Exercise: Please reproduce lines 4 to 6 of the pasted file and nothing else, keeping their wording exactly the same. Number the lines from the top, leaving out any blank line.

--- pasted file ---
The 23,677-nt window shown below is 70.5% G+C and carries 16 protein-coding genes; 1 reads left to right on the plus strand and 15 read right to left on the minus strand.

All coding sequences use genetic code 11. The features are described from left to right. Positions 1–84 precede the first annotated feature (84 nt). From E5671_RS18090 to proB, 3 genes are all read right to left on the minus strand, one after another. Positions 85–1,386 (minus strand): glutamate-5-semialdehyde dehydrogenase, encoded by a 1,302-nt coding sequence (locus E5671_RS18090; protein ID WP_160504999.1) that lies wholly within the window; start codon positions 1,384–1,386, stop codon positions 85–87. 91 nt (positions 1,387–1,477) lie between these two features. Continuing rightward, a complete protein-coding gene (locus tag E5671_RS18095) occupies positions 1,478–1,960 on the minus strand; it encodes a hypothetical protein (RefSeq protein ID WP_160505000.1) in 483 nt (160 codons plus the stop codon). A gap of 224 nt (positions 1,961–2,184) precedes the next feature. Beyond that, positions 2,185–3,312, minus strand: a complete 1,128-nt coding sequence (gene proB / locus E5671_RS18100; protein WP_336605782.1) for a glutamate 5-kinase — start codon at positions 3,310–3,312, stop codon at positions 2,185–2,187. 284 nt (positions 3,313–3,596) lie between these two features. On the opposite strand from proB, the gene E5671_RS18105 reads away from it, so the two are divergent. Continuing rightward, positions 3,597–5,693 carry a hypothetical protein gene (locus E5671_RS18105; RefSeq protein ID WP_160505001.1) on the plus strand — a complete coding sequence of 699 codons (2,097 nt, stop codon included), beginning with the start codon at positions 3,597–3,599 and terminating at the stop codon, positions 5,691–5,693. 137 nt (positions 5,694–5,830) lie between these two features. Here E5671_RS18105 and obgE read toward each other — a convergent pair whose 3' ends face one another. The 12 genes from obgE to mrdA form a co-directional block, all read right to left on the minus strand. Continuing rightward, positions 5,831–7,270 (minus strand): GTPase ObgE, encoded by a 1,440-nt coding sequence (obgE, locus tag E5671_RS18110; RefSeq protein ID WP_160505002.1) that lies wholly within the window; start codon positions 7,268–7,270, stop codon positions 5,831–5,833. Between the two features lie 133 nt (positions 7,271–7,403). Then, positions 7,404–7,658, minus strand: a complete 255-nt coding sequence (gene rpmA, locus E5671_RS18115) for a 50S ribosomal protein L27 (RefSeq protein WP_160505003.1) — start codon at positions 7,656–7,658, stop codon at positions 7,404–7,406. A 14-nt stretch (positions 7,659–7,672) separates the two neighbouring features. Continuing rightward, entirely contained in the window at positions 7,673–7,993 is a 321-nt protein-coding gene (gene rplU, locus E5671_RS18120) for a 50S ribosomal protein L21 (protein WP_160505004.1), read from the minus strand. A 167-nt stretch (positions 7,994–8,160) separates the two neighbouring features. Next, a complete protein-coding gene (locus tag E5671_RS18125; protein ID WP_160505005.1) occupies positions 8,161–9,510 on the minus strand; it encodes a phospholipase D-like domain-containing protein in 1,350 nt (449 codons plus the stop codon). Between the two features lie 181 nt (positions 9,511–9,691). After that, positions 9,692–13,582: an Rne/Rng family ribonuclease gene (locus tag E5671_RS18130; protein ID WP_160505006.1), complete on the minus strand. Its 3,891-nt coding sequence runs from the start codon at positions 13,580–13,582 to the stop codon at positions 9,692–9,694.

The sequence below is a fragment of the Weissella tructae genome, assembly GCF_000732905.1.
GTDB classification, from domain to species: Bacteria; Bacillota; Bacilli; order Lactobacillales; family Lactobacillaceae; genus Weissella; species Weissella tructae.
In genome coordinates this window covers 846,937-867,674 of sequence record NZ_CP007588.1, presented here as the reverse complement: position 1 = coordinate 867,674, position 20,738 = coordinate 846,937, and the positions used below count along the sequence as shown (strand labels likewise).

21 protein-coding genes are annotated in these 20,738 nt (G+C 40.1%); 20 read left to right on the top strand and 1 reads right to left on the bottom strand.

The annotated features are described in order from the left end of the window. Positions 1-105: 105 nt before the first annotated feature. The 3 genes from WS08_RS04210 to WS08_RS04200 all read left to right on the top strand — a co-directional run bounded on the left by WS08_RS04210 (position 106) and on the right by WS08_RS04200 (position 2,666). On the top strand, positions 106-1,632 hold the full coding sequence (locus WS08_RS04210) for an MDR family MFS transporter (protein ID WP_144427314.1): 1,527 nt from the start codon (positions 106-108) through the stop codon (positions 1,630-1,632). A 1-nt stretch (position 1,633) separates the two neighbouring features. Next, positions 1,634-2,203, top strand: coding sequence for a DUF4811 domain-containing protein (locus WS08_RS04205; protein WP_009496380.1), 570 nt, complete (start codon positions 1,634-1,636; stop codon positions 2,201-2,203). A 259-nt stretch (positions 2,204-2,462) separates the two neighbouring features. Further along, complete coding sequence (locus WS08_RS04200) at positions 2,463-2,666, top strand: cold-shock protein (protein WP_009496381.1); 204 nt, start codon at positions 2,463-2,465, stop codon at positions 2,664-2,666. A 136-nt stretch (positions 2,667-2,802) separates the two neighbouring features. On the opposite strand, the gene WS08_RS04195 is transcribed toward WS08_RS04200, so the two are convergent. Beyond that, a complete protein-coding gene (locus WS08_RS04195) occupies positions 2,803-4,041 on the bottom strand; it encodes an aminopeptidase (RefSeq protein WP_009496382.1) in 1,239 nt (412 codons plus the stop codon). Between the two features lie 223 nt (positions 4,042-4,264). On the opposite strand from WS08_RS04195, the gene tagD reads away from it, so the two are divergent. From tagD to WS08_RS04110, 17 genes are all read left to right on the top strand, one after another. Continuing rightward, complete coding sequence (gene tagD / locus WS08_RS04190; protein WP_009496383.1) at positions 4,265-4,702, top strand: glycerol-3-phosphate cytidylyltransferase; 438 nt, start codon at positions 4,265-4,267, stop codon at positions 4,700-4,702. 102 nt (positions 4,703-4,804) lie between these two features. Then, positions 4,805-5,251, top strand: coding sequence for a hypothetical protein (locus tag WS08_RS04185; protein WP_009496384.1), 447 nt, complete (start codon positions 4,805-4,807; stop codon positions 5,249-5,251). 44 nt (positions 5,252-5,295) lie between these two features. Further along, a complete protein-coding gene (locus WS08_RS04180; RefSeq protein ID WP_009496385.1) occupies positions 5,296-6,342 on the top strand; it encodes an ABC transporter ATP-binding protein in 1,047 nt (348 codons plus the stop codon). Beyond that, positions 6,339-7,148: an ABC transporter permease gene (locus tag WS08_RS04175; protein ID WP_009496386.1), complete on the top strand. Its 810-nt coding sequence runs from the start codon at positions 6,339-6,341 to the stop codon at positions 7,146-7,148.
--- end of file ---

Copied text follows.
GTDB classification, from domain to species: Bacteria; Bacillota; Bacilli; order Lactobacillales; family Lactobacillaceae; genus Weissella; species Weissella tructae.
In genome coordinates this window covers 846,937-867,674 of sequence record NZ_CP007588.1, presented here as the reverse complement: position 1 = coordinate 867,674, position 20,738 = coordinate 846,937, and the positions used below count along the sequence as shown (strand labels likewise).

21 protein-coding genes are annotated in these 20,738 nt (G+C 40.1%); 20 read left to right on the top strand and 1 reads right to left on the bottom strand.